Just one day after he turned 102, Hugh Barnett Jr. dusted off his dancing shoes and hit the floor with friends and fellow members of the Fort Mill Ballroom Dance Club.
Barnett, who lives in Rock Hill, began ballroom dancing more than 70 years ago, shortly after enlisting in the Army following the attack on Pearl Harbor that brought the U.S. into World War II.
While attending officer candidate school for the Army Signal Corp. in Cambridge, Mass., Barnett had free time at night, so he decided to take up dancing.
I had never done any dancing, and the schools I had gone to didnt allow it, Barnett said. So I signed up.
Although he learned his steps in Massachusetts, Barnett didnt get to attend his first dance until he was transferred to a base in New Orleans. About 10 years later, Barnett married his wife, Juliet, who also was a ballroom dance fan.
The couple moved around the country, as military families often do, so they were able to dance in officers clubs and ballrooms from Virginia to California.
The Barnetts moved to the Westminster Towers retirement community in Rock Hill 17 years ago. After moving to Rock Hill, they never had the chance to dance like they did in their younger years.
My wife and I she had quite a bit of arthritis we hadnt done any dancing really since wed been in Rock Hill, Barnett said. Juliet Barnett died in 2007.
At 95, Barnett rediscovered his passion for dancing when he met Cynthia Ditursi at the Shepherds Center in Rock Hill. Ditursi was a member of the Fort Mill Ballroom Dance Club and needed a dance partner.
When Ditursi found out Barnett knew how to ballroom dance, she asked him to stand up so she could see how tall he was. When she saw that he was taller than her, she immediately asked him to be her dance partner, and Barnett accepted.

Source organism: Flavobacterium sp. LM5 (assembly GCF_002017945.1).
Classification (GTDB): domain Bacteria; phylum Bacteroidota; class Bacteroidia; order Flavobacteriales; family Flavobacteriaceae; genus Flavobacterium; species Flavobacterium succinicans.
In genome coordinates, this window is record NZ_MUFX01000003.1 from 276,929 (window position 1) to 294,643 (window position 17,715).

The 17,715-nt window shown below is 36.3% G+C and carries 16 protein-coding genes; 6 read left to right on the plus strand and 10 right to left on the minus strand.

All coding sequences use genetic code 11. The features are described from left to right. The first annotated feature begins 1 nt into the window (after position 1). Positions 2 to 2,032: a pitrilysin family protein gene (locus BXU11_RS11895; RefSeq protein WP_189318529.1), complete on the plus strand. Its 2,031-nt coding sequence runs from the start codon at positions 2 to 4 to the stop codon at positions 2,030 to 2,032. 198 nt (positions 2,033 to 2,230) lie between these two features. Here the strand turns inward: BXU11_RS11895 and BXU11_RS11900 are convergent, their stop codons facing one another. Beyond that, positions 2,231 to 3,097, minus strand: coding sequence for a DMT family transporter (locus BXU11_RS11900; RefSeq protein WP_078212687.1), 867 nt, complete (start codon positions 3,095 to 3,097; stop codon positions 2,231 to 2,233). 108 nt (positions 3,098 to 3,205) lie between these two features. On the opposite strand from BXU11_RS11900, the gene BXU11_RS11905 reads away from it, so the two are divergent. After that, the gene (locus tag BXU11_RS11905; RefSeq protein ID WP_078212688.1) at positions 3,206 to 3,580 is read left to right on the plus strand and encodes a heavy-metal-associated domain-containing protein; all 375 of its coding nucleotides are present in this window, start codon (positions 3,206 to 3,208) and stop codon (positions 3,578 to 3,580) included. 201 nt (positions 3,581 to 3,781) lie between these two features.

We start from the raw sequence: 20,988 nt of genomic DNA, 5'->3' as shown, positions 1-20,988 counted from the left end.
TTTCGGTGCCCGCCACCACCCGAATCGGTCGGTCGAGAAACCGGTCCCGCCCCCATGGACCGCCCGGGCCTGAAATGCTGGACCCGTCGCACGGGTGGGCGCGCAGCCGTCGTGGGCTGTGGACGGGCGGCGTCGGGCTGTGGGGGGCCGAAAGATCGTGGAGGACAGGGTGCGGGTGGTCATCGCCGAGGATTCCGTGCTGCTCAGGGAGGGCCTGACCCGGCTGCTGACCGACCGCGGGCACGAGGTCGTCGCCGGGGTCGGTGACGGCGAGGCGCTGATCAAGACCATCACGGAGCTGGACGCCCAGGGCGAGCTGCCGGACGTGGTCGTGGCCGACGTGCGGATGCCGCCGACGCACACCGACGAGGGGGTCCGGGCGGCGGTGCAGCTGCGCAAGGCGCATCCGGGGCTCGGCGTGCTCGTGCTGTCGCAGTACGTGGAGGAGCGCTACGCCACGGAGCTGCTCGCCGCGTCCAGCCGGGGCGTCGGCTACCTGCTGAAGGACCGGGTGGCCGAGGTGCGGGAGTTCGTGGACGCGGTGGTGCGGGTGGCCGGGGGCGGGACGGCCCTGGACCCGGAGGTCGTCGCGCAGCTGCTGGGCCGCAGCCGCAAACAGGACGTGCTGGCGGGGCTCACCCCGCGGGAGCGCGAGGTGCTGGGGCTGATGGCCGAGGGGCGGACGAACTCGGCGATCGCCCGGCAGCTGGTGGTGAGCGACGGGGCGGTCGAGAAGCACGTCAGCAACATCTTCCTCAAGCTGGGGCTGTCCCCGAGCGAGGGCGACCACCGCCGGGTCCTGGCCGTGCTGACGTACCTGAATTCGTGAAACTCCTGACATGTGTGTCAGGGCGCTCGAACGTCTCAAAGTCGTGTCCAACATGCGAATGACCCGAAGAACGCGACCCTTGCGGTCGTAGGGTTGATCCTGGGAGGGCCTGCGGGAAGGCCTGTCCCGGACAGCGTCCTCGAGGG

The two have been dance partners since, and have formed a close friendship off the dance floor, too.
Weve been having a lot of fun together, Ditursi said. I go over to the Towers, where he lives. He invites me over to dinner. I meet a lot of his friends there, so I feel right at home.
To celebrate Barnetts 102nd birthday last week, the two ate with friends at his place and went to the movies to see The Hundred-Foot Journey.
As if ballroom dancing at 102 werent enough, Barnett also is an active member of the Tega Cay-based Carolina Copy Cats, a lip-syncing group, and he bowls a couple of times a month.
Participating in so many organizations keeps Barnett on the move constantly, especially with the Copy Cats.
The association of the Copy Cats takes a little bit of time, Barnett said. We have a practice, usually on Wednesday mornings. That pretty much kills half the day.
Over the period of October through April, we do about 30 performances. We go up as far as Gastonia and Belmont, and the other direction to Chester and Lancaster.
Barnett believes staying active is part of the reason he has lived such a long life, and he has no plans to slow down. An avid golfer when he was younger, Barnett hopes to pick up the game again when he manages to find time.
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